Lead in the human femoral head: Relationships of pathology, environmental exposure, micro-architecture, and biocultural contributions to bone quality
Prutsman-Pfeiffer, Jennifer Jill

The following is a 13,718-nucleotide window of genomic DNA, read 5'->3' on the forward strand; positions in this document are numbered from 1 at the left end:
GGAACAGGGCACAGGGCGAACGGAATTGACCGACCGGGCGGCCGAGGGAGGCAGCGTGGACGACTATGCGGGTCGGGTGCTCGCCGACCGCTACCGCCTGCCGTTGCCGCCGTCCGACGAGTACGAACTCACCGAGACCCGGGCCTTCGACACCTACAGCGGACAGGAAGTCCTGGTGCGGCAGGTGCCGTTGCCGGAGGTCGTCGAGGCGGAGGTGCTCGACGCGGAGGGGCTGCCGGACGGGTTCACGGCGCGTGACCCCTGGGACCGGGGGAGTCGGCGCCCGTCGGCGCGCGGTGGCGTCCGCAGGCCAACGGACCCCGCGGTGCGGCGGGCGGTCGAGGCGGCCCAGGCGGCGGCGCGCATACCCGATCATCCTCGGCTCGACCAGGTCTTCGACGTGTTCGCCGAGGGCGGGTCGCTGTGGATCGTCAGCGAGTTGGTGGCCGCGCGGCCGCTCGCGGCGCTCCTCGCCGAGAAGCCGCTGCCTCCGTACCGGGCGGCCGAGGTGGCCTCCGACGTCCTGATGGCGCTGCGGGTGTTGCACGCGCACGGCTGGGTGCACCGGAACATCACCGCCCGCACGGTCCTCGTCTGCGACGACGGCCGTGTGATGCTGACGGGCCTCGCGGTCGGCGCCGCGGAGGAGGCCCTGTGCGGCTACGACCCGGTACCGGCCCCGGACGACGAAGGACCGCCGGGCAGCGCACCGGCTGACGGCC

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The purpose of this study is to investigate lead concentrations in the femoral heads of patients who had hip replacement surgery for the indications of fracture and osteoarthritis. The research is modeled after an anthropological biocultural approach, incorporating patient medical and social history with the biological and biochemical information as provided by the pathologic femoral head. Bone is a biomarker of cumulative environmental lead exposure, and this study establishes a database for lead concentrations and lead isotope ratios for a sample of individuals from western New York. Relationships between pathology, micro-architecture of the trabecular bone, and medical and social history of the patients are explored. Lead isotope ratios show that there are differences in the cortical bones for different age groups, and that individuals can be discriminated from each other based on unique isotopic signatures of lead in the bone. Lead is ubiquitous in the environment, and we are all exposed to varying degrees. Lead becomes sequestered in the skeleton and reflects the long-term environmental exposure from a variety of sources ranging from past leaded gasoline emissions to household dust containing lead from degraded painted surfaces. Lead continues to be a major health problem despite measures to curb exposure. High levels of lead have been clinically associated with hypertension, renal failure, and neurological deficits in humans, and may be an environmental risk factor for osteoporosis. Endogenous skeletal release of lead into the circulation may accelerate the deterioration of already compromised bone and interfere with normal bone healing. Much is known about the hazards of lead, yet studies are lacking as to the effect lead has on the skeleton. This investigation correlates the amount of lead in bone with patient demographics, medical history and diagnoses, bone pathology, and sociocultural habits of tobacco smoking and alcohol use. It is important to establish a baseline of cumulative lead exposure for a typical sample of osteoarthritis and fracture patients to provide the scientific community with precise measurements of lead in a modern population from direct sampling of bone. This study accomplished that objective through the use of Inductively Coupled Plasma Mass Spectrometry (ICP-MS), the gold standard for measuring inorganic trace elements. Portable X-Ray Fluorescence (pXRF) was a second analytical method used to determine the utility of this tool for field use in analyzing elemental concentrations in bone. Analysis of the results obtained by the pXRF was limited to lead. Results obtained were in agreement with ICP-MS. However, caution should be used when interpreting results at the lower limits of detection for the equipment, as is the case in this study. The results show that there are differences in the lead concentrations between fracture and osteoarthritis specimens, with fracture specimens having higher lead concentrations. Fractures occur more frequently in an older age group, and lead accumulates with age. The results may be reflective of this logic. The study results reveal that there is no relationship between lead concentrations of the cortical or trabecular bone and micro-architectural properties measured by Micro-CT imaging analysis. There is no association of bone lead and smoking or alcohol use. Lead concentration does not associate with any of the measured medical conditions. Lead isotope ratios show differences between cortical and trabecular bone types, and between individuals. This research contributes to the scientific knowledge of lead concentrations in pathologic specimens from a modern group of individuals. The study may be weakened by small sample size, lack of age-matched controls, and lack of detailed individual patient information regarding personal histories of occupation, residence, and personal habits.